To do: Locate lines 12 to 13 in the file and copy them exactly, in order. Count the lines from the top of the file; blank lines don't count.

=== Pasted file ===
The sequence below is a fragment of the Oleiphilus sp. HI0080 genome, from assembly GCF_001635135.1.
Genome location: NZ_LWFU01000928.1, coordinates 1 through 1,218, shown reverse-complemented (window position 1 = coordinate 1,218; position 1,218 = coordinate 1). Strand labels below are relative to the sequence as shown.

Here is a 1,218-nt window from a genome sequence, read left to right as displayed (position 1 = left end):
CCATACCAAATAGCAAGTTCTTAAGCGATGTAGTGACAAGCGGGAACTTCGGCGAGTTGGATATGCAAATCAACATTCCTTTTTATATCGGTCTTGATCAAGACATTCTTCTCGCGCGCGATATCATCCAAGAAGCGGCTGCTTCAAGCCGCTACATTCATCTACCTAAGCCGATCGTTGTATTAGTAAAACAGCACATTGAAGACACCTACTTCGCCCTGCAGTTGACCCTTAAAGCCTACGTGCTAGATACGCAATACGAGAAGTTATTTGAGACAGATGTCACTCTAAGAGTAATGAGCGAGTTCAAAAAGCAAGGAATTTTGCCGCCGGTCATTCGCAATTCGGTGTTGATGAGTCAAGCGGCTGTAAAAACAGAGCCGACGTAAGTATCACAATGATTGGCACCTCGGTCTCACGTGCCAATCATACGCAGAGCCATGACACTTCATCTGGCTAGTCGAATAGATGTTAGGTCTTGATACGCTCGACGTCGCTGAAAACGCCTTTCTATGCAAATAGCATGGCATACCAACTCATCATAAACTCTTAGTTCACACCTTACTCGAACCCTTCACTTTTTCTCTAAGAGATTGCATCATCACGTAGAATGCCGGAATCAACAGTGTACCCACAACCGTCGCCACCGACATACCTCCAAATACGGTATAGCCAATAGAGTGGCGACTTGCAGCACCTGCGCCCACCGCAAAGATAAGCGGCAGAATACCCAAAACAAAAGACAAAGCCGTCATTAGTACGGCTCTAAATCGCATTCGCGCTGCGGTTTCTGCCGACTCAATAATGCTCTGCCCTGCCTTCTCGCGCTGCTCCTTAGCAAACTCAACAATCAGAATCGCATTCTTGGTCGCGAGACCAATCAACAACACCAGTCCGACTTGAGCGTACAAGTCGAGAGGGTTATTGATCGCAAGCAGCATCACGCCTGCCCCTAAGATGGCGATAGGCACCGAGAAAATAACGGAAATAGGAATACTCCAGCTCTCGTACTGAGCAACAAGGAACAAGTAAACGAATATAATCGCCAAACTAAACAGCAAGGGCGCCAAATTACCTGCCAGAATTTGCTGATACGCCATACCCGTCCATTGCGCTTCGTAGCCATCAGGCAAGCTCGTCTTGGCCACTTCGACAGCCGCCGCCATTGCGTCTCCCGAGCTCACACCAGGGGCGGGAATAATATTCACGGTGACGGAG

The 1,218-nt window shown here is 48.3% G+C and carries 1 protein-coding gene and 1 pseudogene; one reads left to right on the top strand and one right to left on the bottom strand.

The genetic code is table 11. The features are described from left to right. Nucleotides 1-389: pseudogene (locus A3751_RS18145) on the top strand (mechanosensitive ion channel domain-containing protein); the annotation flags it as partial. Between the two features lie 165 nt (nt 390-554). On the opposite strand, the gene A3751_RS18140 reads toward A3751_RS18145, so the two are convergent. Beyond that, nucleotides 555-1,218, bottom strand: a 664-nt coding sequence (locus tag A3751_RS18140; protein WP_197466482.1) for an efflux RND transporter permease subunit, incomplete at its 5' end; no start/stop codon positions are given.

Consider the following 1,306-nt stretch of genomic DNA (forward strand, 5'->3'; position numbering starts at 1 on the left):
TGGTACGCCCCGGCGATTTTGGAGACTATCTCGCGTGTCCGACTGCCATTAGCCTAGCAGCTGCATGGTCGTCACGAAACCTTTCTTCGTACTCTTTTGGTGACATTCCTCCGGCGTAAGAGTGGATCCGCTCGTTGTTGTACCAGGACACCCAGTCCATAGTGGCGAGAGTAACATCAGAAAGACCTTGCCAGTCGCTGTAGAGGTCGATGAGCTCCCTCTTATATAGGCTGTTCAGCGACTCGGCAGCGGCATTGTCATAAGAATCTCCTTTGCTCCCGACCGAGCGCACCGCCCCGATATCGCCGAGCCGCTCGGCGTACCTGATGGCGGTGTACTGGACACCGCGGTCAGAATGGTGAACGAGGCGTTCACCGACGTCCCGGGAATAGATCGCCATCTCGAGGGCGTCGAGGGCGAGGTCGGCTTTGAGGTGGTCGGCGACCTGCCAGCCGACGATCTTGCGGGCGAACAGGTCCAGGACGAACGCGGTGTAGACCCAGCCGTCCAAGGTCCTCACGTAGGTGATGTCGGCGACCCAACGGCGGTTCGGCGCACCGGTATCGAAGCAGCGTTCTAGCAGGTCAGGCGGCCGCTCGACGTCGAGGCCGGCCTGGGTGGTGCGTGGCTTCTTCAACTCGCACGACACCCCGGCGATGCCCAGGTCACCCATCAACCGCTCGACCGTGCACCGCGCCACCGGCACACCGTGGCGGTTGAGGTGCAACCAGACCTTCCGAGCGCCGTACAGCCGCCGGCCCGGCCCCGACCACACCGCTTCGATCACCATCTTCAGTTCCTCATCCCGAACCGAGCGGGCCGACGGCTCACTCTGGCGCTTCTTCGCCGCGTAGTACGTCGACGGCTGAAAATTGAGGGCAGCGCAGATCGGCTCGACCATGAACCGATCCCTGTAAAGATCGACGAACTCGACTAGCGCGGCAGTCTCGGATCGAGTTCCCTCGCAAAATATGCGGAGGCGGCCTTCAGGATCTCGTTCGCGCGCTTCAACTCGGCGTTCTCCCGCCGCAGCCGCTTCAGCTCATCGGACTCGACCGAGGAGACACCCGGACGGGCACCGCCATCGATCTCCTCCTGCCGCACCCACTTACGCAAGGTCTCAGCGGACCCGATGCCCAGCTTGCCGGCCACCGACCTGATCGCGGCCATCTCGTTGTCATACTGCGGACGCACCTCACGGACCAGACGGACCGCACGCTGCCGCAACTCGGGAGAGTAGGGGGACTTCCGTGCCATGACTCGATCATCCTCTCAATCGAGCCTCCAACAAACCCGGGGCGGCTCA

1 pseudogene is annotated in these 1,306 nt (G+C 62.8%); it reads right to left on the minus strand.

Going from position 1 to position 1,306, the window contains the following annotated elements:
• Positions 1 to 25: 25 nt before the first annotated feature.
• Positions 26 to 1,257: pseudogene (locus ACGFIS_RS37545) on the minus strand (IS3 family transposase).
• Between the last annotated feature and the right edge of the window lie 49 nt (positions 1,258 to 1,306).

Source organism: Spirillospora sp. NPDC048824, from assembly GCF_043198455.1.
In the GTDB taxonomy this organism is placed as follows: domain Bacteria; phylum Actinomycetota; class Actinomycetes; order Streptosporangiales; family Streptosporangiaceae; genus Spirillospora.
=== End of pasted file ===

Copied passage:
• Positions 26 to 1,257: pseudogene (locus ACGFIS_RS37545) on the minus strand (IS3 family transposase).
• Between the last annotated feature and the right edge of the window lie 49 nt (positions 1,258 to 1,306).